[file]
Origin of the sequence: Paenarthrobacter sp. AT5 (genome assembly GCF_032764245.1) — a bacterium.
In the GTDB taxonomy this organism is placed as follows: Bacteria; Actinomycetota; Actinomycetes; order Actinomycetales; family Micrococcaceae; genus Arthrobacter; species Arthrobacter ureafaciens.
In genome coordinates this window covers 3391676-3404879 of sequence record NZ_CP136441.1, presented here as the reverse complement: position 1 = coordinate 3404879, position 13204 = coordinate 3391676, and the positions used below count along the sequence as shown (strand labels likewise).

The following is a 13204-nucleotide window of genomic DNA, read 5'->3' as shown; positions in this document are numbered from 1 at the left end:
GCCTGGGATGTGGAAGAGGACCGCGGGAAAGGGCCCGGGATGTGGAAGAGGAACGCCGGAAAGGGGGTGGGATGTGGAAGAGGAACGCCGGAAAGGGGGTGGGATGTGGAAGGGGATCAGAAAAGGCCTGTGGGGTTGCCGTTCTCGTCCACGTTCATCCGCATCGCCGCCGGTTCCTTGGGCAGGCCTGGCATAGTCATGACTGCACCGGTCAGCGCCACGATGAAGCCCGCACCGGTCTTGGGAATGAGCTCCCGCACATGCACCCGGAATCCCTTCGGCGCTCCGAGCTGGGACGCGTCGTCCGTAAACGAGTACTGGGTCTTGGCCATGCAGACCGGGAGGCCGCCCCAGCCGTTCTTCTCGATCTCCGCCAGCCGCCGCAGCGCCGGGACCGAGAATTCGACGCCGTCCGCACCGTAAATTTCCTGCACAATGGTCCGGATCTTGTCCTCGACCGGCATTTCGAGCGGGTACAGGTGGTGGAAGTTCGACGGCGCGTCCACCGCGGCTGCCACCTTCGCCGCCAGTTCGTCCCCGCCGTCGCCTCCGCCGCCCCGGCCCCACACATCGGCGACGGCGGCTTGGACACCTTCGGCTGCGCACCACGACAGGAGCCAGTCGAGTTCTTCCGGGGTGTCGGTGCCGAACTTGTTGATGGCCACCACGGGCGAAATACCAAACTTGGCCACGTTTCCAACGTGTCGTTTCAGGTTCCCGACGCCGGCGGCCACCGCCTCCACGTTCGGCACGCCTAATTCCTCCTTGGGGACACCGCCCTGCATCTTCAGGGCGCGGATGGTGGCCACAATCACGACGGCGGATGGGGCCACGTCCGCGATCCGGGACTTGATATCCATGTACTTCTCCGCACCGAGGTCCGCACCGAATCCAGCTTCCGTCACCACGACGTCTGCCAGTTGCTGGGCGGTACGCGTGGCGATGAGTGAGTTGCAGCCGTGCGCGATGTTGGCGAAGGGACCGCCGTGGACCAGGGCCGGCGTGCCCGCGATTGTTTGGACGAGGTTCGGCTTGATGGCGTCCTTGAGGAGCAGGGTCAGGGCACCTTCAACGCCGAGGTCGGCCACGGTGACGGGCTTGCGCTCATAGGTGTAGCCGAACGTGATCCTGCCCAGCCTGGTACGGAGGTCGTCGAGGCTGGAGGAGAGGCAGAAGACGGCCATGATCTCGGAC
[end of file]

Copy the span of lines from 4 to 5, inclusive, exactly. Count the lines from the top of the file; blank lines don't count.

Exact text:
The following is a 13204-nucleotide window of genomic DNA, read 5'->3' as shown; positions in this document are numbered from 1 at the left end:
GCCTGGGATGTGGAAGAGGACCGCGGGAAAGGGCCCGGGATGTGGAAGAGGAACGCCGGAAAGGGGGTGGGATGTGGAAGAGGAACGCCGGAAAGGGGGTGGGATGTGGAAGGGGATCAGAAAAGGCCTGTGGGGTTGCCGTTCTCGTCCACGTTCATCCGCATCGCCGCCGGTTCCTTGGGCAGGCCTGGCATAGTCATGACTGCACCGGTCAGCGCCACGATGAAGCCCGCACCGGTCTTGGGAATGAGCTCCCGCACATGCACCCGGAATCCCTTCGGCGCTCCGAGCTGGGACGCGTCGTCCGTAAACGAGTACTGGGTCTTGGCCATGCAGACCGGGAGGCCGCCCCAGCCGTTCTTCTCGATCTCCGCCAGCCGCCGCAGCGCCGGGACCGAGAATTCGACGCCGTCCGCACCGTAAATTTCCTGCACAATGGTCCGGATCTTGTCCTCGACCGGCATTTCGAGCGGGTACAGGTGGTGGAAGTTCGACGGCGCGTCCACCGCGGCTGCCACCTTCGCCGCCAGTTCGTCCCCGCCGTCGCCTCCGCCGCCCCGGCCCCACACATCGGCGACGGCGGCTTGGACACCTTCGGCTGCGCACCACGACAGGAGCCAGTCGAGTTCTTCCGGGGTGTCGGTGCCGAACTTGTTGATGGCCACCACGGGCGAAATACCAAACTTGGCCACGTTTCCAACGTGTCGTTTCAGGTTCCCGACGCCGGCGGCCACCGCCTCCACGTTCGGCACGCCTAATTCCTCCTTGGGGACACCGCCCTGCATCTTCAGGGCGCGGATGGTGGCCACAATCACGACGGCGGATGGGGCCACGTCCGCGATCCGGGACTTGATATCCATGTACTTCTCCGCACCGAGGTCCGCACCGAATCCAGCTTCCGTCACCACGACGTCTGCCAGTTGCTGGGCGGTACGCGTGGCGATGAGTGAGTTGCAGCCGTGCGCGATGTTGGCGAAGGGACCGCCGTGGACCAGGGCCGGCGTGCCCGCGATTGTTTGGACGAGGTTCGGCTTGATGGCGTCCTTGAGGAGCAGGGTCAGGGCACCTTCAACGCCGAGGTCGGCCACGGTGACGGGCTTGCGCTCATAGGTGTAGCCGAACGTGATCCTGCCCAGCCTGGTACGGAGGTCGTCGAGGCTGGAGGAGAGGCAGAAGACGGCCATGATCTCGGAC